3. THE SWITCH - Once the rewards can no longer be taken from the cryptoeconomic reserve, the operators reward is taken from the total reward sent to his or her node for each transaction. This will be a milestone event for XYO and true demonstration of it’s adoption.

    1, 2 & 3: OperatorRewards = RateLock*TransactionRewards = AmountBurned

    And the reward is source from the reserve while applicable, then sourced from the transaction itself.

  4. RATE LOCK - The percentage offered to the node operator, “rate lock,” would be a function of the total number of nodes on the network. If there are less than 100 Archivists online, then a new archivist could lock in a 2% rate. If there are more than 100 Archivists, then the operator rate lock would decrease with the number of nodes - incentivizing earlier participation and continued operation. Once a very large number of nodes exists (TBD), the rate degradation could cease in order to continue soliciting node participation.

    For n<100, Operator Rate = 2%
    For n>100, Operator Rate = 2% *100/n
    For n> VERY LARGE NUMBER (TBD), Operator rate is locked in at .001% to continue incentivizing even after the network saturates

    This rate could potentially exist for each node type to ensure a balanced distribution of nodes. However, the network already has similar properties due to its architecture.

  5. RATE LOCK WALLET - Provide a whitelist wallet at the time of initial rate lock. If a node goes down for an innocent reason, the operator is allocated 30days to bring up a new node without risk of losing their rate. When the operator points to the whitelist wallet within the time period, the initial rate lock is implemented. If the operator cannot re-establish their services within the 30 day time period, they lose their rate lock.

  6. RATE LOCK POSITION - View rate lock not as a rate, but as a place in line. Archivist #200 will always have a rate lock of 1%. If Archivist #200 leaves the community for more than 30days, then archivist 201 takes the 200 spot and associated rate. All newcomers go to the end of the line.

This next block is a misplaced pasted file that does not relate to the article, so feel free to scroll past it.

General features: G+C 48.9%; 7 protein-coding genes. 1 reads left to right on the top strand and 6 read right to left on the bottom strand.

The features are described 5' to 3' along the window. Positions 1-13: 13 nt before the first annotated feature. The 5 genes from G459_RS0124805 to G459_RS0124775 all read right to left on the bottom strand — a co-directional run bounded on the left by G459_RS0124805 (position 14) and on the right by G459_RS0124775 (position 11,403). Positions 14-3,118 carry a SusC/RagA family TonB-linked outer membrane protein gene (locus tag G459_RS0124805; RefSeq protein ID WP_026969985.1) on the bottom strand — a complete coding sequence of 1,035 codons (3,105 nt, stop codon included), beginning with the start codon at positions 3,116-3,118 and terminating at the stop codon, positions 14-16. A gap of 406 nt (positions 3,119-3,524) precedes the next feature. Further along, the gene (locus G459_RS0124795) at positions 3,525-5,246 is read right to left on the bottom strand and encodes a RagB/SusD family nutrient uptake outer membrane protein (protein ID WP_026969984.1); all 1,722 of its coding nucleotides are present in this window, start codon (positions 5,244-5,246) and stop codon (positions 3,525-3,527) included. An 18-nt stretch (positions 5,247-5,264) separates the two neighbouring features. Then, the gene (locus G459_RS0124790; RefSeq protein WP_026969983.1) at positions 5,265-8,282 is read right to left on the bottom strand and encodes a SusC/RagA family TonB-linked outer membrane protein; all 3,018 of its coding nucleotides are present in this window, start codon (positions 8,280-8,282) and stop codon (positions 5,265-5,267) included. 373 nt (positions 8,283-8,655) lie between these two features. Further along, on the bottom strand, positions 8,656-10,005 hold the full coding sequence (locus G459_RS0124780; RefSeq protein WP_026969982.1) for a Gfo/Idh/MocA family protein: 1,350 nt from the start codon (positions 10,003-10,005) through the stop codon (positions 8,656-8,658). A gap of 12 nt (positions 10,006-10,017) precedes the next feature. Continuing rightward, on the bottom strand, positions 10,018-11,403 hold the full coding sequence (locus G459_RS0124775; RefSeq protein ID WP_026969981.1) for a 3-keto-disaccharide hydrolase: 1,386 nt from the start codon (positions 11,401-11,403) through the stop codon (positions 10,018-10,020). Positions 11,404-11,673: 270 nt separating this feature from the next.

5 & 6 - So if a node goes down, the operator is given a chance to bring it back up without losing rate lock.
    But if operators leave the network or are removed, those who arrived later move up the ranks so that newcomers can never have a better rate lock that someone who’s been providing services for longer.


The fact that staking by itself is easily preferable to building and operating a node is very prohibitive to expanding the network, and leads to the question of “wait, what are we staking?”….

We want to incentivize the product - not just HODLing. The product is the decentralization, storage, and compute power of the network. These things are the support and foundation for Bound Witnesses to propagate and exist.

The value proposition goes from “invest your money in XYO because we’re gonna burn tokens” to “invest a small amount of time and money into contributing to the value of the network to provide a product worth investing in …… And we’ll burn some tokens while we’re at it, and you’ll earn more tokens as well”

Scheduling the rate lock is to motivate action now instead of later.

Viewing rate lock as a position in line provides relief from the “what if my node melts” concern and gives newcomers the potential for improving their rate lock position with time if those ahead of them leave or are removed from the network.